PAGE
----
To this day, I remember those childhood days when the grey-haired parish priest would visit our home sometime after Easter to shower us with the Lord’s blessings.

More often than not, we used to offer him a shot (or two) of whisky. If the priest had a sober disposition, or it might just be that he was cautious enough to prevent getting drunk halfway through his holy work, he would refuse. Then, we would offer his kind soul and the altar boys accompanying him a humble though much-needed glass of water. There was a time when offering at least a drink was the norm, not the exception.

I still remember Mum preparing big bottles of frozen ruġġjata for the vendors parked in front of our house during the village festa. It is also not uncommon to give a glass of water to a labourer who visits the house to fix hinges or add a lick of paint. The following is the understanding that I caught on to through these tiny deeds: offering someone a cold glass makes people feel welcomed, especially in a situation where one is the host.

Fast forward 30 years. Since those early childhood days, I moved away from my parents’ house, and yet I hope I still carry with me that sense of altruism they instilled in me. What I carried with me were also stories that by time I started to craft into books and was lucky enough to have published. Now, having books published promotes oneself to a published author, and with that title comes great responsibility.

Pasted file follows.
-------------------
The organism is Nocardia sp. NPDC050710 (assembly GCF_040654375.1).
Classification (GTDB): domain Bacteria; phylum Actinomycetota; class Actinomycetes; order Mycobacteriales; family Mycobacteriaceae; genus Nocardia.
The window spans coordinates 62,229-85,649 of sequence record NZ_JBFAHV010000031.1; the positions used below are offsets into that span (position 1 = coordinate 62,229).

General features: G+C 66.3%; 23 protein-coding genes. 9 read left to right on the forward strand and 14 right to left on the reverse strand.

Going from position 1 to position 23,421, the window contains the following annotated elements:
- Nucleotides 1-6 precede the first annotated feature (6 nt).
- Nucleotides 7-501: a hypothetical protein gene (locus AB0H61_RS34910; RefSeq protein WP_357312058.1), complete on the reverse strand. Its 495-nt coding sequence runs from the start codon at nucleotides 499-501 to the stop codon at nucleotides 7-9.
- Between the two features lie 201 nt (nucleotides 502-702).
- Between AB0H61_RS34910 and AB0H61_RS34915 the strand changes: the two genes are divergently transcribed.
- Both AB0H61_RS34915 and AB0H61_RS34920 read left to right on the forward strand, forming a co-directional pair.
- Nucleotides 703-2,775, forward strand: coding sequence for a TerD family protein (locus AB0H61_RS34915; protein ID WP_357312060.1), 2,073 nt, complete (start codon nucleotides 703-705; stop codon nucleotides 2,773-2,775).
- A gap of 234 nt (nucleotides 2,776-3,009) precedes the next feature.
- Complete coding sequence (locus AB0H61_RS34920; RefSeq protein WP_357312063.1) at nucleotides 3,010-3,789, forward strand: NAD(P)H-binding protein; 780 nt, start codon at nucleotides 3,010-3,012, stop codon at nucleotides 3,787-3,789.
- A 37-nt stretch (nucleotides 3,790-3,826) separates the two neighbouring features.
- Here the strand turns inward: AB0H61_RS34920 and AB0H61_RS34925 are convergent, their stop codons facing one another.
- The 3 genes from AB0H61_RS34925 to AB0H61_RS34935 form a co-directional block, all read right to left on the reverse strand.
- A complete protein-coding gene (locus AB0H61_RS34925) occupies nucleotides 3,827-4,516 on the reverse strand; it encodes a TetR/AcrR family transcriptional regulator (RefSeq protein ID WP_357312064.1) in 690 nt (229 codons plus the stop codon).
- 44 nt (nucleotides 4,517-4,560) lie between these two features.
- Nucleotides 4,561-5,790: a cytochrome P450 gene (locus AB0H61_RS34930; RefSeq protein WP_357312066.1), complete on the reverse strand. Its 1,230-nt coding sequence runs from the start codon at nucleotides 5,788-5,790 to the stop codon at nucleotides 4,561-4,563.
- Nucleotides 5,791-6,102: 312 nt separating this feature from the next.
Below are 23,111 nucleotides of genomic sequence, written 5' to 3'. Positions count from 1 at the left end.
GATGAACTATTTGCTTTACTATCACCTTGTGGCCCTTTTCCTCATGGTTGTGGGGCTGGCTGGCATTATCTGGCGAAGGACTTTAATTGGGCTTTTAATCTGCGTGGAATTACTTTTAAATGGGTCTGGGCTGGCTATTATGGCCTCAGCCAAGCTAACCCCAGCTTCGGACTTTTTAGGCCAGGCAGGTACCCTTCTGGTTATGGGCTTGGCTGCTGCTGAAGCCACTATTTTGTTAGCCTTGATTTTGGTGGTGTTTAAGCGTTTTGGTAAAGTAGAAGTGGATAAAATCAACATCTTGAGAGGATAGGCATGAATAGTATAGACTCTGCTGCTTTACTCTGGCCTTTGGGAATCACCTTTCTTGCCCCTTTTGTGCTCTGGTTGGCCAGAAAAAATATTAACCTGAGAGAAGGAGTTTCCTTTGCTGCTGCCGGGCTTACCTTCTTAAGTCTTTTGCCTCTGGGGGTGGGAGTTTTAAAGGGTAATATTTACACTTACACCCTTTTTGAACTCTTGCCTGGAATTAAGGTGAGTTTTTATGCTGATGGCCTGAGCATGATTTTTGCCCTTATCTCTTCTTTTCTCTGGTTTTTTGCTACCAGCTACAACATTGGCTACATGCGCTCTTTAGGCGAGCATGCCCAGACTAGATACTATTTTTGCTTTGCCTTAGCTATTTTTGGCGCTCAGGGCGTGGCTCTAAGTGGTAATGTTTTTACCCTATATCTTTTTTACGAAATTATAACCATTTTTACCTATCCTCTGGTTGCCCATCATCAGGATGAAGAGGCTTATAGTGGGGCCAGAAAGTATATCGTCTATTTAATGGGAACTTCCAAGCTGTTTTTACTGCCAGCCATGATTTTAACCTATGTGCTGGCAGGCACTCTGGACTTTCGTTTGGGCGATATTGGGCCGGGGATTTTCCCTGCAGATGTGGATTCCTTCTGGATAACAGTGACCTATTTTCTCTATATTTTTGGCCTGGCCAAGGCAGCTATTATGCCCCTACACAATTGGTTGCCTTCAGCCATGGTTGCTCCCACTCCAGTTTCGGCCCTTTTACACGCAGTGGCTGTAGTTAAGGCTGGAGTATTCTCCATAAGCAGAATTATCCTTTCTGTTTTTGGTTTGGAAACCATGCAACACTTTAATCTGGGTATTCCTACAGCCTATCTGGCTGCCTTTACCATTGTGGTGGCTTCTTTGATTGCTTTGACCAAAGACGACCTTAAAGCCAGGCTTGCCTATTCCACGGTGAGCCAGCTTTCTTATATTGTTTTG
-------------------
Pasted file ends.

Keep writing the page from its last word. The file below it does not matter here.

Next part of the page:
Here, the difficulty lies in the many events and happenings that come with being an author. Most of the time, an author has to juggle multiple events, countless interviews, and numerous encounters that go beyond the capacity of what a single person can do.

For the record, I love all that comes with publishing. I love the romantic part of envisioning a design and seeing it come to life together with the smell of fresh books at the end of a lengthy process that sees fruition. I also love the more laborious tasks, like working with an editor.

Author Leanne EllulAuthor Leanne Ellul

At the end of the day, I love talking to readers, promoting my work on television and radio, and best of all visiting schools to meet young readers who sometimes are even studying my writing at school. I cannot help but notice the glimmer in their eyes when meeting for the first time one of the authors they’ve read. I, for one, feel I owe something to these children who have devoted time to read my works.

I remind myself over and over how privileged I am. Not all of us have the opportunity and luxury to write and publish. Not all of us can visit schools in the hope of sharing stories and making some impact on children.

However, school visits are not always a bed of roses. It takes time to set up a date, prepare for the reading, more often than not with a PowerPoint to cater to the ages and needs of the students, choose a passage and drive there. It then takes an hour or so to meet the children. Afterwards, one needs to drive back home (or to another school) and sometimes follow up with feedback. Moreover, some schools ask for made-to-measure writing workshops.

It is a well-known fact that in Malta we have close to no full-time writers. For the most part, authors are teachers or lecturers, or have a full-time day job. To find the time to go and read at a school means negotiating time very finely. Just imagine a doctor or a lawyer carving time out of his day job and not being paid. Imagine a manual labourer giving service and not being paid. None would accept such a situation, but authors (professionals in their own field) visit schools regularly without any payment, and that, we seem to be fine with.